Katerina Levchenko, who now serves as the Ukrainian government’s gender equality policy expert, said she is currently focused on ensuring that women can and will be fully involved in any efforts to reestablish peace and begin rebuilding Ukraine.

Natalia Karbowska, another Clinton award recipient — and a former Winrock staff member on the USAID Women’s Economic Empowerment Project — currently serves as director of strategic development at the Ukrainian Women’s Fund. At the award ceremony, she spoke about the central role that grassroots women’s organizations are still playing in Ukraine, and said she was pleased to accept the award “in recognition of hundreds and thousands of women activists all over Ukraine.”

Natalia Karbowska (center). Photo by: The Georgetown Institute for Women, Peace and Security.

The Vital Voices award to the coalition of five Ukrainian women’s group leaders was meant to highlight that “despite incredible challenges, local women’s NGOs remain the main players in Ukraine’s counter-trafficking field.”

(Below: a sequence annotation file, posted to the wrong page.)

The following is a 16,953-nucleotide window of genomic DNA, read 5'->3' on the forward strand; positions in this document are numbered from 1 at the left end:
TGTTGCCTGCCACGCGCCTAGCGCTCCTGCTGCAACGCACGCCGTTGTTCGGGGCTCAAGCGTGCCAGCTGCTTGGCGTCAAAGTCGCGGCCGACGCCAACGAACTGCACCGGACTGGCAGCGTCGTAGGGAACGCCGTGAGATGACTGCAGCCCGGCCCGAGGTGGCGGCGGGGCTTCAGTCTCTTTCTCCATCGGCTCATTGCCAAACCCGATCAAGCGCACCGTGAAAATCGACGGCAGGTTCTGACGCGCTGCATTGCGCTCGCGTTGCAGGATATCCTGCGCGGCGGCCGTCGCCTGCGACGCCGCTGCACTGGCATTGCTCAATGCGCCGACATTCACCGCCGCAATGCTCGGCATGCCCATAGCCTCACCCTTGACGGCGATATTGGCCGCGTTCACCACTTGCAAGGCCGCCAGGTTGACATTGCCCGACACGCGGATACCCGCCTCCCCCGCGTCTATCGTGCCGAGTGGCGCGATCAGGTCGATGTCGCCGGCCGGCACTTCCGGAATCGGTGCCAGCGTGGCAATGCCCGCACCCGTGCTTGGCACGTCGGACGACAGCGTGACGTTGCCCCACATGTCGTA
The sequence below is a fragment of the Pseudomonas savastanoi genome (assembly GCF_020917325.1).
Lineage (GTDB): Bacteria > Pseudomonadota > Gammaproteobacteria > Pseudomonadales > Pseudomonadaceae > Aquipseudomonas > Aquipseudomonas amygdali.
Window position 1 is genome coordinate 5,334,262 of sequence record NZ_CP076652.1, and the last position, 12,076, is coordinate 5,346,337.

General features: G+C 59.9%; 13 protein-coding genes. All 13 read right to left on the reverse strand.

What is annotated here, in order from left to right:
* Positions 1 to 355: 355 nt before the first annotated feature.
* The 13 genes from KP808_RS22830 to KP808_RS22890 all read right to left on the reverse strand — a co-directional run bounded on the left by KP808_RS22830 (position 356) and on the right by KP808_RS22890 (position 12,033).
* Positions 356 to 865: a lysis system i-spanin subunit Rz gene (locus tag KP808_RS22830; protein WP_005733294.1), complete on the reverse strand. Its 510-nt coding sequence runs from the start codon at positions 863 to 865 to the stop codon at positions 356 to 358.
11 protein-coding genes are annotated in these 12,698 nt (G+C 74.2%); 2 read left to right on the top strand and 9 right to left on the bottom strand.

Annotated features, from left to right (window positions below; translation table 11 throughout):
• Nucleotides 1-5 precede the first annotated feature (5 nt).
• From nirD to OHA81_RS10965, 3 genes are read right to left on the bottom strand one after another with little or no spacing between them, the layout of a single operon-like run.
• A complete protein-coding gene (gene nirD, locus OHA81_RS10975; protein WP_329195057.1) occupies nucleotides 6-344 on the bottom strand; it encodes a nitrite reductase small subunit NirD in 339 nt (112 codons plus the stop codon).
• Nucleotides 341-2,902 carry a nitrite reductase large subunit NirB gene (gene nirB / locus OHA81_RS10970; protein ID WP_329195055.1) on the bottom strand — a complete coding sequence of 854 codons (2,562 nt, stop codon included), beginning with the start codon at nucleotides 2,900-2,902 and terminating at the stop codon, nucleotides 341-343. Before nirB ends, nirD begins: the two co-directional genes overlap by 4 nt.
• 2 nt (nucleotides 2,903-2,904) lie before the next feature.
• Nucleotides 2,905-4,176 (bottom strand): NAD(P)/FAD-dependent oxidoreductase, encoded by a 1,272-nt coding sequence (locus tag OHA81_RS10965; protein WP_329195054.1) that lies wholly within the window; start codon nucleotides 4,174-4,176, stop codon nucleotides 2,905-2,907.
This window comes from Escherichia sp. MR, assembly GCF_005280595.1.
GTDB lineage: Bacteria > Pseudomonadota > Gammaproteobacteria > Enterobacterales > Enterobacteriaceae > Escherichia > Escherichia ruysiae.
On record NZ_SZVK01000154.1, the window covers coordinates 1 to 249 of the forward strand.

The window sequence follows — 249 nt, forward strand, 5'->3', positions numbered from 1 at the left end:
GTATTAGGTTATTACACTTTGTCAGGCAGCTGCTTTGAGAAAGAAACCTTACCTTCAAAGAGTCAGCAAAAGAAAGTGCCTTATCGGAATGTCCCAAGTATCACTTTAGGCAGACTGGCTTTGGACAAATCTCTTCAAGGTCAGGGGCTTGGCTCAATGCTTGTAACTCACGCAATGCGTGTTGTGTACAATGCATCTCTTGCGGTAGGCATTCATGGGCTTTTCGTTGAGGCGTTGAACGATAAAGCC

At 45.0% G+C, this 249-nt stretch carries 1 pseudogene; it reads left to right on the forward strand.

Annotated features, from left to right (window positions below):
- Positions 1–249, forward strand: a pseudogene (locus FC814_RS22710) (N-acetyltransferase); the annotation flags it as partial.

“The TPP project ended in 2004,” Winrock’s Valentine said. “We worked with eight different women’s centers and today they are all still doing TIP work. These leaders have acknowledged the role that Winrock played at the time helping them to achieve sustainability and supporting their development to have the authority to call others out” to take action during the current crisis. 

“It’s really all about localization and working collaboratively to strengthen local organizations and help to connect them with each other and to resources.” 

“We will win.”

Lyubov Maxymovych, who accepted the Vital Voices award at the Kennedy Center on behalf of a coalition of women NGO leaders from Ukraine, said she hopes the world continues to pay attention and to respond to help her country, even as the war drags on. 

“We are asking women all around the world to hear our voices,” Maxymovych said. “And to listen to us. We need your support now to help us… restore our country. We depend on the global community now in our efforts to rebuild, protect democracy, human lives and the rule of law. We believe in our victory. It’s a very high price we are paying but we will fight. We will win. We will win.”